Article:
Individually and collectively, these 10 songs form a richly satisfying artistic whole, each juxtaposed neatly with its preceding and succeeding tracks, a constant reminder of just how smooth an album can sound when conceived as a complete anthology. Some of the credit here must go to veteran producer Gus Dudgeon, who had previously handled everyone from the Zombies and John Mayall to David Bowie and Elton John. Dudgeon’s albums always display a keen sense of where to stay simple and where to go lush with the production. And this album gives us some of each.

So … what don’t I like about this album? There are some weak points but for me, they were added after the fact. The CD release includes three live tracks, two of which are songs originally released on Now We Are Six, which (as it happens) was the first Steeleye album I ever decided I didn’t need to keep. There are a few pieces on it I’ve come to appreciate over the years, but all in all it still doesn’t impress me. I enjoy these live versions of the songs slightly more, but I rarely fail to stop the Sails of Silver CD with the conclusion of the original release.

The third bonus track is another live recording, celebrating the return of Gay Woods to the vocal line-up, reprising the arrangement of “My Johnny Was A Shoemaker” sung by Woods and Prior on the first album, Hark! The Village Wait. But this recording lacks the enthusiasm, the freshness and the precision of the 1970 studio recording. After the artistic unity of the original 1980 release, the extra tracks on this CD are no bonus. They’re an afterthought, a distraction; about as much bonus as a burr is a bonus under your saddle blanket.

Sails of Silver isn’t the sound I expect from Steeleye. For long-time listeners, that can’t be emphasised strongly enough. Because if you go in expecting electric folk, you’ll be disappointed. This is rock with folk roots. And yet those roots run deep. So if you can wrap your imagination around the incongruous concept of a rock with roots, then this might be the album for you.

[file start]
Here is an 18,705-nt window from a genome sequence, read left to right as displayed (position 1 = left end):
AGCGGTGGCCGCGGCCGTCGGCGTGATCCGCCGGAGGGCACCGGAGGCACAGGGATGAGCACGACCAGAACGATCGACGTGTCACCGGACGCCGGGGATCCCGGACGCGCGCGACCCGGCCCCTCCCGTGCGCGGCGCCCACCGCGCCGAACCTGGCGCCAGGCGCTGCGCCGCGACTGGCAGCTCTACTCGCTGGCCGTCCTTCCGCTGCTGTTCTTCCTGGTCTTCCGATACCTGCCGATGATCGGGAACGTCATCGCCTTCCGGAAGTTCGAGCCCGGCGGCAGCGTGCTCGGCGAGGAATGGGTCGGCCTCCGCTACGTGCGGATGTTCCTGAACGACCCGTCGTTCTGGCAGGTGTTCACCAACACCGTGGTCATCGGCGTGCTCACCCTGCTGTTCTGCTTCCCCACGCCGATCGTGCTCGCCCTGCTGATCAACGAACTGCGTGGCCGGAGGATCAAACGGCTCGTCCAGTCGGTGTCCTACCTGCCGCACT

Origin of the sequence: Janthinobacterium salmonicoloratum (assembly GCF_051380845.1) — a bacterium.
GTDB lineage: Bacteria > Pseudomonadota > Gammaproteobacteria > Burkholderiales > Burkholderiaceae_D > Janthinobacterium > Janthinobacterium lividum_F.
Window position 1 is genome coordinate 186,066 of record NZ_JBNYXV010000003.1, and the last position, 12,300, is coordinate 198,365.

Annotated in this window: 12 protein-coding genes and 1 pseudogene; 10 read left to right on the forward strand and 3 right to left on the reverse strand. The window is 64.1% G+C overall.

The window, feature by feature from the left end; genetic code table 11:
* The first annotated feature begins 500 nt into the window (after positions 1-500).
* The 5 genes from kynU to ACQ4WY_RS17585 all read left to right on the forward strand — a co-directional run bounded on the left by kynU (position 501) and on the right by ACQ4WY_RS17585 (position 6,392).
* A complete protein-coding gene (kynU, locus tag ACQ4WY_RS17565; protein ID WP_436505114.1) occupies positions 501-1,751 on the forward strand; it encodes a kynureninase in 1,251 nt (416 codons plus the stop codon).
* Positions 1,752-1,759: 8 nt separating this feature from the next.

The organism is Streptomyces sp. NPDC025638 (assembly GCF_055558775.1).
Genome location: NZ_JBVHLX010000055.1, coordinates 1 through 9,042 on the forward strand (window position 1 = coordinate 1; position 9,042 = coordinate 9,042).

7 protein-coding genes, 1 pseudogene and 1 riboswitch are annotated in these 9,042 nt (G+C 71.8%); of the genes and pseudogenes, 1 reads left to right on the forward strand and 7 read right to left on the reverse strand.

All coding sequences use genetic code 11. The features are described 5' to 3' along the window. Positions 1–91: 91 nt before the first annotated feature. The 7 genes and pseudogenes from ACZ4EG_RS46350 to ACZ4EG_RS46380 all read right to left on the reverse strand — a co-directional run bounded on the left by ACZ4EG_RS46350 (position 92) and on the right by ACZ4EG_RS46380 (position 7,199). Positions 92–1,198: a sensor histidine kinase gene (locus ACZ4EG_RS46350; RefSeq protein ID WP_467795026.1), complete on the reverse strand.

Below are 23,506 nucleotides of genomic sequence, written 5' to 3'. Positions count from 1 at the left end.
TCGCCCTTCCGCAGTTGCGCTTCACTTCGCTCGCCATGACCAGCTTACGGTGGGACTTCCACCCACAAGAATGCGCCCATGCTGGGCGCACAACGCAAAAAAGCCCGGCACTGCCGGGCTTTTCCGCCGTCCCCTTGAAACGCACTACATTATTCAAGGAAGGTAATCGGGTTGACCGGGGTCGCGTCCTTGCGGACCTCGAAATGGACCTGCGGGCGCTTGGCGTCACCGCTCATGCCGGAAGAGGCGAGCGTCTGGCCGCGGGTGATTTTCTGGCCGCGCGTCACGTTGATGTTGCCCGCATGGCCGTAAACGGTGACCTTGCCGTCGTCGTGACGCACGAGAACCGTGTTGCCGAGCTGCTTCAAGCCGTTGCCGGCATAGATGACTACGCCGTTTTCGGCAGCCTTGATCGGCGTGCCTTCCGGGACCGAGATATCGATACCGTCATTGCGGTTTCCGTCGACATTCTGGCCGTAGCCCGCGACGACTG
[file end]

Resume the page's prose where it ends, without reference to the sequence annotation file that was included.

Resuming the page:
Listen to Sails of Silver as something to be appreciated in its own right, on its own merits. Six first-rate musicians trying something new, kicking off the traces of England’s soil, setting a course for new waters in a ship with sails that shimmer wincing-bright in the sunshine. Come on aboard. The wind is fair, and the water is fine.

(Chrysalis, 1980)

Gereg Jones Muller

Gereg has been teaching international weaponry arts for over thirty years, playing traditional and original music for over forty years, and writing for nearly fifty years. He plays several musical instruments, and has performed at Renaissance Faires, pubs, high schools, and the Ben Lomond Highland Games. His poetry has been published in Charles deLint’s short-lived “Beyond the Fields We Know” magazine, The Chunga Review, and the Towne Cryer. In 1980 he founded the Yeomen of the Queen’s Guard at the original Renaissance Faire in Agoura, California; he’s been Musical Director for the Guild of St. Luke at the Northern California Renaissance Faire; he played Morris music for Seabright Morris and Sword in Santa Cruz, California, and taught teen martial arts programs in International Swordplay for several years through the Santa Cruz Parks and Recreation Dep’t. At present he’s working on a novel combining Renaissance sword arts, the Reformation, historical paganism and English Fairy traditions. Inevitably, it’s predicted as a trilogy. Dedicated to developing a tradition of marital romantic poetry, he’s generally working on a sonnet or a song for his wife. He’s trying desperately to win the Renaissance Man Sweepstakes, and continues to labour under the delusion that that will get him something.

More Posts